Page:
A hidden cost if Mariners sign Kendrys Morales

Feb 23, 2014, 8:51 AM | Updated: Feb 24, 2014, 5:05 pm

By Shannon Drayer

PEORIA, Ariz. – There were some questions from some of you about the qualifying offer yesterday and there was something I thought I should point out regarding draft-pick compensation and Kendrys Morales – something that could impact the Mariners’ thinking on possibly signing him. Try and follow. Hopefully I don’t get lost here.

Since the Mariners extended the qualifying offer to Morales, he now has a draft pick attached to him. This no doubt has helped quiet his market. Any team that signs him will lose a draft pick. In a way, this includes the Mariners. How so?

The Mariners will lose a draft pick for signing Robinson Cano. As it stands today, the pick they would lose would be their second-round pick because their first-round pick is high enough to be protected. As of today, the Mariners are down one pick.

If Morales were to sign with another club, the Mariners would receive a compensation pick, which would come between the first and second rounds. They then would have to give up that pick for signing Cano, as it would be their highest non-protected pick. If that were to happen they would basically be back at square one heading into the draft with the same picks they would have had if they had not signed a qualifying offer player or had one of their own qualifying offer players signed. All good.

Now say Morales does not sign with another club and sits out until June, when clubs would be able to sign him without losing a pick. In that case the Mariners would not get the compensation pick and would lose their second-round pick. Heading into the draft they would be down one pick.

Here is the kicker. I think the thought with many has been that one of the reasons why the Mariners should sign Morales is because they will not have to give up a pick. This is true, but they would also not gain the pick they would get if he signed elsewhere, so they would end up in the same boat as if he didn’t sign anywhere. With no compensation pick coming because Morales has signed elsewhere, the pick they would lose for Cano would be their second-round pick.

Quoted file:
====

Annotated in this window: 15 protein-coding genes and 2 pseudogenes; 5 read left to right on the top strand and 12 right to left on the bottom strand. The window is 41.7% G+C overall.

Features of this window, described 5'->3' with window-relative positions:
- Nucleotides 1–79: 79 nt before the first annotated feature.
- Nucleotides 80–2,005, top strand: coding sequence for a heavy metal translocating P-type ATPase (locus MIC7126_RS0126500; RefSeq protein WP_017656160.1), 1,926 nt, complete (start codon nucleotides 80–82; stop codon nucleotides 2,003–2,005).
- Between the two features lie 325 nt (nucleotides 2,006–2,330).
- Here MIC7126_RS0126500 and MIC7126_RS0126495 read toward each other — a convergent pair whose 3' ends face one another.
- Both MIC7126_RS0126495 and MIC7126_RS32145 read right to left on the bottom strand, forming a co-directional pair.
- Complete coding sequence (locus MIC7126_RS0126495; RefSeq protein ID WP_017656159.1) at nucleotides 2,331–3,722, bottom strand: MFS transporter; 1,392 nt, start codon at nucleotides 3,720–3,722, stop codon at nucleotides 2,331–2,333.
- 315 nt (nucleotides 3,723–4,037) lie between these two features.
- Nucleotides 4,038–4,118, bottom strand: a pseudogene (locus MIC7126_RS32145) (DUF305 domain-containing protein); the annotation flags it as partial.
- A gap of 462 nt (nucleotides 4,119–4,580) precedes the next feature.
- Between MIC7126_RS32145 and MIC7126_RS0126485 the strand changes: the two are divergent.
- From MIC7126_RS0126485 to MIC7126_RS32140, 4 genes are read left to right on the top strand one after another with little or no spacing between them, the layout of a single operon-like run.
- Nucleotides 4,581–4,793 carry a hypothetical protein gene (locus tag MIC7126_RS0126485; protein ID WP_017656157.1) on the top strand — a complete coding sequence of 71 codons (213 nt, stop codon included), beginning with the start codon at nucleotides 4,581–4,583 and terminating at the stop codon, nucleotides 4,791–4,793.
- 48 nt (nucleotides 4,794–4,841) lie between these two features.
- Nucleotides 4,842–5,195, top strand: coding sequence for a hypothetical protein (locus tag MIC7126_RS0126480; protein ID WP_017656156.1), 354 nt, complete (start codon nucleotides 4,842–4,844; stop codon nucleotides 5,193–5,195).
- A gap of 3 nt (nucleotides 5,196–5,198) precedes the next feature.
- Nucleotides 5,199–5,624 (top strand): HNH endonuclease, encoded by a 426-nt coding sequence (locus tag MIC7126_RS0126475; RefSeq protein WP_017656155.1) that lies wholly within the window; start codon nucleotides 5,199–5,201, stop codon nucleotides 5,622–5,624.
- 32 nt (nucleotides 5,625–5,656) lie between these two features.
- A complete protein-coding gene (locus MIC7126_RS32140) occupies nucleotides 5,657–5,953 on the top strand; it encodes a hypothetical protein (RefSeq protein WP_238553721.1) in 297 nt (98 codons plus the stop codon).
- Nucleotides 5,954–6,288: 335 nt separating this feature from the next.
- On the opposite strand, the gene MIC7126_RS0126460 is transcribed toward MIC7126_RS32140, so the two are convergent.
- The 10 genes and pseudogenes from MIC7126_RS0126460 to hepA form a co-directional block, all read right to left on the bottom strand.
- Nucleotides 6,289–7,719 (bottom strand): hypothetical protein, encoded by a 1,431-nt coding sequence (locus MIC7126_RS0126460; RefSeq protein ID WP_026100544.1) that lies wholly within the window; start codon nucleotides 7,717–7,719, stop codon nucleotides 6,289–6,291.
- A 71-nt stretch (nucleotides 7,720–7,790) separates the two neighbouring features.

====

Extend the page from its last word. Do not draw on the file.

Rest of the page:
That pick would be significant in the eyes of scouting director Tom McNamara, who has found players like Taijuan Walker and Brad Miller in that 30-45 pick range. Beyond the value in potential talent in that pick there are dollars under the new CBA slotting rules that pick is tied to as well. You lose the pick, you lose those dollars to spend, and that no doubt comes into play when determining what Morales’ value to the club is, or at what number would his contribution outweigh the loss of the pick.

There is a chance he does not sign anywhere and that would be a lose/lose situation for the Mariners. For now the Mariners must determine the value of Morales vs. the pick, and perhaps they will take some time to do so. Of course, Morales and his agent, Scott Boras, have a seat at the table. We don’t know at this point if they would even come in at a reasonable number. They already have turned down offers from the Mariners. How much does Morales want to play the next three months?

Just something to think about. It is not quite as simple as “just sign him, you need him, he is a bargain.”


• Felix Hernandez will throw his first live batting practice session today.

• A bit of unexpected but good news this morning, as Stephen Pryor’s name was on the board to throw a bullpen. It will be his first of the spring. Pryor is coming back from surgery to repair a triceps injury and is not expected to be ready to join the team until May at the earliest.

• How much of a competition at first base is there? Logan Morrison has been taking reps at first with Justin Smoak, but as Smoak said earlier this spring, it is his position to lose. Manager Lloyd McClendon answered today what he did to make Smoak feel like he still belongs after the additions of Morrison and Corey Hart.

“I told him he’s my first baseman,” he said. “But having said that he’s still got to go out there and perform.”

McClendon has been working with Smoak during batting practice and he likes what he has seen so far.

“The key has been cleaning up his path to the ball. Understanding what the proper path will do for you in the strike zone. I think he has bought into that and we might have something. We’ll see. It’s in there, and we have got to get it out of him.”

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